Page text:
Trainees in a CERTA class spend a great deal of time on some specific aspects of the use of roofing torches to install a polymer modified bitumen roof system. Those specifics have a direct correlation to keeping workers and others safe, and minimizing the likelihood of property damage. First, the CERTA curriculum focuses on the inherent danger of roofing torches and discusses assessing job hazards and establishing controls for torching operations. Details cover the proper personal protective equipment to minimize or eliminate exposure to burns and the critical need to handle propane properly and make sure equipment is in good condition.

Pre-job planning enforces the significance of determining the hazards unique to the particular worksite and developing the necessary controls to address those hazards. In addition to general working conditions and weather issues that may influence job site safety, specific hazards such as the presence of a combustible roof deck, roof penetrations, concealed attic areas and combustible flashing substrates are addressed and suitable controls are suggested and discussed. Also, attendees get comprehensive information on the types and ratings of fire extinguishers and how they are used most effectively along with the minimum CERTA requirements for appropriate fire extinguishers that must be on a roof. In fact, CERTA requires a fire extinguisher capacity far exceeding OSHA’s fire protection requirements during torch operations— two 4A60BC-rated fire extinguishers within 10 feet of torching activity.

Another important fire prevention protocol is the use of a fire watch system. The intent of the fire watch is that a dedicated individual is charged with inspecting the work area after the last torch, or other heat generating tool, is extinguished. Ordinarily, this is accomplished visually, but it can also be done more scientifically with the use of temperature sensing infrared thermometer. These are inexpensive tools that read the temperature of an area that the tool is pointed at and display the reading in degrees on the screen. The fire watch individual would shoot various specific locations where hot work was done—for example, at roof penetrations, flashings or field areas—noting the temperature for each spot. This procedure would be followed for the same spots a short time later, and if the temperature had increased, the possibility that a fire under the roof surface could be a source of the increased heat being generated would require further steps to determine the nature of the heat increase and the proper action to take.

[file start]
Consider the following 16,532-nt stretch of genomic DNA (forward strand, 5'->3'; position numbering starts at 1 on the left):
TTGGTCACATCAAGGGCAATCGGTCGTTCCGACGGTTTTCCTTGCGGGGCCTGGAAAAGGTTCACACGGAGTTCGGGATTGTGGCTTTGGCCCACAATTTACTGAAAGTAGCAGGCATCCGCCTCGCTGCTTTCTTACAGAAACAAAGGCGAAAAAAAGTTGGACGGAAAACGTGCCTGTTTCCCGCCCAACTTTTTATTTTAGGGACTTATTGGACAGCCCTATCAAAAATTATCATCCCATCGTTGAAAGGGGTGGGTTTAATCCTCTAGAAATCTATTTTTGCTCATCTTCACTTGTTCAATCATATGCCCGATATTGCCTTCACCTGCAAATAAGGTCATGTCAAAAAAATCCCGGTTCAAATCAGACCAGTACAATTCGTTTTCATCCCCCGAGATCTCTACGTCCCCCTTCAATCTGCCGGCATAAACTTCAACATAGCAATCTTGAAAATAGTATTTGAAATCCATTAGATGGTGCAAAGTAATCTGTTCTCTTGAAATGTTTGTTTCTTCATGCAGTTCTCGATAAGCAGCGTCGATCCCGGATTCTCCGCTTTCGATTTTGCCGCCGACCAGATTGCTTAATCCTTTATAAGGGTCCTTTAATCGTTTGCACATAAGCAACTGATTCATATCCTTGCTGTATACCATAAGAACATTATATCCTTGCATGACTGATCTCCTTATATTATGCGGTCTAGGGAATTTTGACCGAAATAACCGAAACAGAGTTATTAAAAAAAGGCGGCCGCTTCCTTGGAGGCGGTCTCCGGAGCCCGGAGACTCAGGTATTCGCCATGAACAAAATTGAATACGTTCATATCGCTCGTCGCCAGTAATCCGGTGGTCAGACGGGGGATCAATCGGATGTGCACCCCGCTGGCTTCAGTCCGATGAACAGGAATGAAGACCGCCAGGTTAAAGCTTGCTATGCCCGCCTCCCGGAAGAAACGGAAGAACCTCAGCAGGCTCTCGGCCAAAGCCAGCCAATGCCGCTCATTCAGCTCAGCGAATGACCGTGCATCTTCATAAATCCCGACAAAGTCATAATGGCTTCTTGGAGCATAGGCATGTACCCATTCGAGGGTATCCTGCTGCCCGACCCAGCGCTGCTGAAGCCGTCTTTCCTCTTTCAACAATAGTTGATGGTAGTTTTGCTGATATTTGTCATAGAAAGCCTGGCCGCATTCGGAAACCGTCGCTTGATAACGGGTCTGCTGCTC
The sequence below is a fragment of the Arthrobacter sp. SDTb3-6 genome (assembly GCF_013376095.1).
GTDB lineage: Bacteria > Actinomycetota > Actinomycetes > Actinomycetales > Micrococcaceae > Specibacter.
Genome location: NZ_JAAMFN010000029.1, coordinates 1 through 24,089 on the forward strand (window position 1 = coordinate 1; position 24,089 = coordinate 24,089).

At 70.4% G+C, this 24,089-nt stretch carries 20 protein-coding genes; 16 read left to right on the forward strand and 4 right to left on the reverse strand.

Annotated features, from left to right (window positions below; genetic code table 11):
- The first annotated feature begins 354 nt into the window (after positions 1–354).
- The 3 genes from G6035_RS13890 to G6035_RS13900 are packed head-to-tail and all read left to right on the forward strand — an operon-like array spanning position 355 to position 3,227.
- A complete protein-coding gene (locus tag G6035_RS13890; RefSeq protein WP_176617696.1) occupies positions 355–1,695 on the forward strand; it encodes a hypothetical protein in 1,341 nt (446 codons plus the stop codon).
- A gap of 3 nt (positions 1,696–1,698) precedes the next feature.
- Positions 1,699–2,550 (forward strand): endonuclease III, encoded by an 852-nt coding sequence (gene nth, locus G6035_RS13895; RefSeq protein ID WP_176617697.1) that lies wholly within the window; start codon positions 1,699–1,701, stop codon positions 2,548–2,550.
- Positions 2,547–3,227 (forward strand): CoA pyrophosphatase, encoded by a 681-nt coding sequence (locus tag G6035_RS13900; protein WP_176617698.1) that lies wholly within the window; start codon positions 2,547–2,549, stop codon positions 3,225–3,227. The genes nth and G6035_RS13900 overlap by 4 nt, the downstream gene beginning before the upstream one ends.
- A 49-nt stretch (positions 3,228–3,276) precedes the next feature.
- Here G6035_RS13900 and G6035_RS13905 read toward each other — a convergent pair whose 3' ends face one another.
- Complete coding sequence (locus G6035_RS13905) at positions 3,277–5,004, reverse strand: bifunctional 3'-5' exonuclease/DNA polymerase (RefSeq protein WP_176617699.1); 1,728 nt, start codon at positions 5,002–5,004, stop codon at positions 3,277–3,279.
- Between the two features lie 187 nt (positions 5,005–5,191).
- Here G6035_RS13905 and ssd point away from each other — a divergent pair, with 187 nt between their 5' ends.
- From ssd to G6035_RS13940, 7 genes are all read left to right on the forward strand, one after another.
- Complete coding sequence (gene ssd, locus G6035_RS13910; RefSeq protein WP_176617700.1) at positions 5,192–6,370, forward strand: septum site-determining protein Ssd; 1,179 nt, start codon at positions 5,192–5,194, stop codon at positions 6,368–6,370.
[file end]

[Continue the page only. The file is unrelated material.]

Historically, many industries and building owners have required a 30-minute fire watch be maintained after the last torch or other tool has been extinguished. Under the CERTA protocol, a two-hour fire watch is demanded of a CERTA roofing torch applicator. The fire watch must be maintained not just at the end of the day but at other break times, such as lunch, so that fires do not start when workers may be away from the work area or inattentive during break times.

Another key element of training for the CERTA torch applicator involves installation techniques that are intended to reduce the likelihood of a fire being started. The techniques include specified thermal barriers to protect combustible roof decks and substrate protection for flashing installations, along with an alternative torching technique that minimizes the use of direct torching.

Certa Works

Installation of polymer-modified bitumen roof systems using propane roofing torches requires adherence to a number of safety procedures and an awareness of the hazards that workers may encounter. The CERTA program has a proven track record of enhancing the safe practices of roofing workers who install these systems and the roofing industry, building owners and the general public are all safer because of its development and use.

Photo: NRCA